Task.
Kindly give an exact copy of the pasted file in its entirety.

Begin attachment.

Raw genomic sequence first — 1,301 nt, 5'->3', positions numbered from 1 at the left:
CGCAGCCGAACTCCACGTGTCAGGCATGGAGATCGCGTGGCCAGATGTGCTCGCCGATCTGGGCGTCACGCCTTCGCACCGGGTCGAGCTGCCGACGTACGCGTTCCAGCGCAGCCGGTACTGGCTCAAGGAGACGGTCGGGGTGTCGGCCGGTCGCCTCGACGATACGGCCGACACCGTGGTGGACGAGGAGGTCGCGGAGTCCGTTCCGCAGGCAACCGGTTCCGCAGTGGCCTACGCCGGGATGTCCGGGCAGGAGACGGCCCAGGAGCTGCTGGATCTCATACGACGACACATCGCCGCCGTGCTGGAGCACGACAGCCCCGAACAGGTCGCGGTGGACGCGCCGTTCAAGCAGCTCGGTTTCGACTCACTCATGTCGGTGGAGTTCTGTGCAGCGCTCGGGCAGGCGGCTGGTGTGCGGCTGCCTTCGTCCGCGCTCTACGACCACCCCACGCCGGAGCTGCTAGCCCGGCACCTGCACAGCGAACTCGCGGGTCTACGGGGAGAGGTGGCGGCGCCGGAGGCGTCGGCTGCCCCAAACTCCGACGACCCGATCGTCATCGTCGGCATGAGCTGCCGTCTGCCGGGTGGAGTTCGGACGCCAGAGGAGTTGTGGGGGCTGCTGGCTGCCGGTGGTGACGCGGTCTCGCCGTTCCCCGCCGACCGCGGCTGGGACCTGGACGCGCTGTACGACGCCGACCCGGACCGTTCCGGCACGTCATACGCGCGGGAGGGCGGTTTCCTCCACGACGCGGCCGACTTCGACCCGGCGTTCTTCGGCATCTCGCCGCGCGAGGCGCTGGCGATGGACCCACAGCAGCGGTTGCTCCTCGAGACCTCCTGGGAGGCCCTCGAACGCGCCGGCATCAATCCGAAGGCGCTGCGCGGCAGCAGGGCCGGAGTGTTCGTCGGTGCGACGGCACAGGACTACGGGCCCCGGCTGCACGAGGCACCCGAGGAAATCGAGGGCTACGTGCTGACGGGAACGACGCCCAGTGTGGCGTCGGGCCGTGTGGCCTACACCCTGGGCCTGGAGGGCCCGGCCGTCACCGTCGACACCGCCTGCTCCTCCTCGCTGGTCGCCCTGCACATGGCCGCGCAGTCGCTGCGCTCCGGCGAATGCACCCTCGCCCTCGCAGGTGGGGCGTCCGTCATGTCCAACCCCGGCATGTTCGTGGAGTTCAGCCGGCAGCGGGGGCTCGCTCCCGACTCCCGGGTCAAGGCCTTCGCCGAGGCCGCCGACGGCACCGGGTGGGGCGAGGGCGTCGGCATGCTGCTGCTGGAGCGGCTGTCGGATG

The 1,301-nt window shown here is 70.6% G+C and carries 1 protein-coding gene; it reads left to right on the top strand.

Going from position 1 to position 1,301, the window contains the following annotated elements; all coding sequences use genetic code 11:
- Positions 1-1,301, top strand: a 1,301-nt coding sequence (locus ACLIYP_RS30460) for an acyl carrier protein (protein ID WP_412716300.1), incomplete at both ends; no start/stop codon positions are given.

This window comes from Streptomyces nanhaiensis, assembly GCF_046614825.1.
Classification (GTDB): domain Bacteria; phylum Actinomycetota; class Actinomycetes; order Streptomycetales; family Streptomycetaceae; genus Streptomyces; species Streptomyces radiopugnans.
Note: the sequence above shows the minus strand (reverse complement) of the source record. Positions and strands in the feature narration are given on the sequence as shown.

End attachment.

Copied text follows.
Raw genomic sequence first — 1,301 nt, 5'->3', positions numbered from 1 at the left:
CGCAGCCGAACTCCACGTGTCAGGCATGGAGATCGCGTGGCCAGATGTGCTCGCCGATCTGGGCGTCACGCCTTCGCACCGGGTCGAGCTGCCGACGTACGCGTTCCAGCGCAGCCGGTACTGGCTCAAGGAGACGGTCGGGGTGTCGGCCGGTCGCCTCGACGATACGGCCGACACCGTGGTGGACGAGGAGGTCGCGGAGTCCGTTCCGCAGGCAACCGGTTCCGCAGTGGCCTACGCCGGGATGTCCGGGCAGGAGACGGCCCAGGAGCTGCTGGATCTCATACGACGACACATCGCCGCCGTGCTGGAGCACGACAGCCCCGAACAGGTCGCGGTGGACGCGCCGTTCAAGCAGCTCGGTTTCGACTCACTCATGTCGGTGGAGTTCTGTGCAGCGCTCGGGCAGGCGGCTGGTGTGCGGCTGCCTTCGTCCGCGCTCTACGACCACCCCACGCCGGAGCTGCTAGCCCGGCACCTGCACAGCGAACTCGCGGGTCTACGGGGAGAGGTGGCGGCGCCGGAGGCGTCGGCTGCCCCAAACTCCGACGACCCGATCGTCATCGTCGGCATGAGCTGCCGTCTGCCGGGTGGAGTTCGGACGCCAGAGGAGTTGTGGGGGCTGCTGGCTGCCGGTGGTGACGCGGTCTCGCCGTTCCCCGCCGACCGCGGCTGGGACCTGGACGCGCTGTACGACGCCGACCCGGACCGTTCCGGCACGTCATACGCGCGGGAGGGCGGTTTCCTCCACGACGCGGCCGACTTCGACCCGGCGTTCTTCGGCATCTCGCCGCGCGAGGCGCTGGCGATGGACCCACAGCAGCGGTTGCTCCTCGAGACCTCCTGGGAGGCCCTCGAACGCGCCGGCATCAATCCGAAGGCGCTGCGCGGCAGCAGGGCCGGAGTGTTCGTCGGTGCGACGGCACAGGACTACGGGCCCCGGCTGCACGAGGCACCCGAGGAAATCGAGGGCTACGTGCTGACGGGAACGACGCCCAGTGTGGCGTCGGGCCGTGTGGCCTACACCCTGGGCCTGGAGGGCCCGGCCGTCACCGTCGACACCGCCTGCTCCTCCTCGCTGGTCGCCCTGCACATGGCCGCGCAGTCGCTGCGCTCCGGCGAATGCACCCTCGCCCTCGCAGGTGGGGCGTCCGTCATGTCCAACCCCGGCATGTTCGTGGAGTTCAGCCGGCAGCGGGGGCTCGCTCCCGACTCCCGGGTCAAGGCCTTCGCCGAGGCCGCCGACGGCACCGGGTGGGGCGAGGGCGTCGGCATGCTGCTGCTGGAGCGGCTGTCGGATG

The 1,301-nt window shown here is 70.6% G+C and carries 1 protein-coding gene; it reads left to right on the top strand.

Going from position 1 to position 1,301, the window contains the following annotated elements; all coding sequences use genetic code 11:
- Positions 1-1,301, top strand: a 1,301-nt coding sequence (locus ACLIYP_RS30460) for an acyl carrier protein (protein ID WP_412716300.1), incomplete at both ends; no start/stop codon positions are given.

This window comes from Streptomyces nanhaiensis, assembly GCF_046614825.1.
Classification (GTDB): domain Bacteria; phylum Actinomycetota; class Actinomycetes; order Streptomycetales; family Streptomycetaceae; genus Streptomyces; species Streptomyces radiopugnans.
Note: the sequence above shows the minus strand (reverse complement) of the source record. Positions and strands in the feature narration are given on the sequence as shown.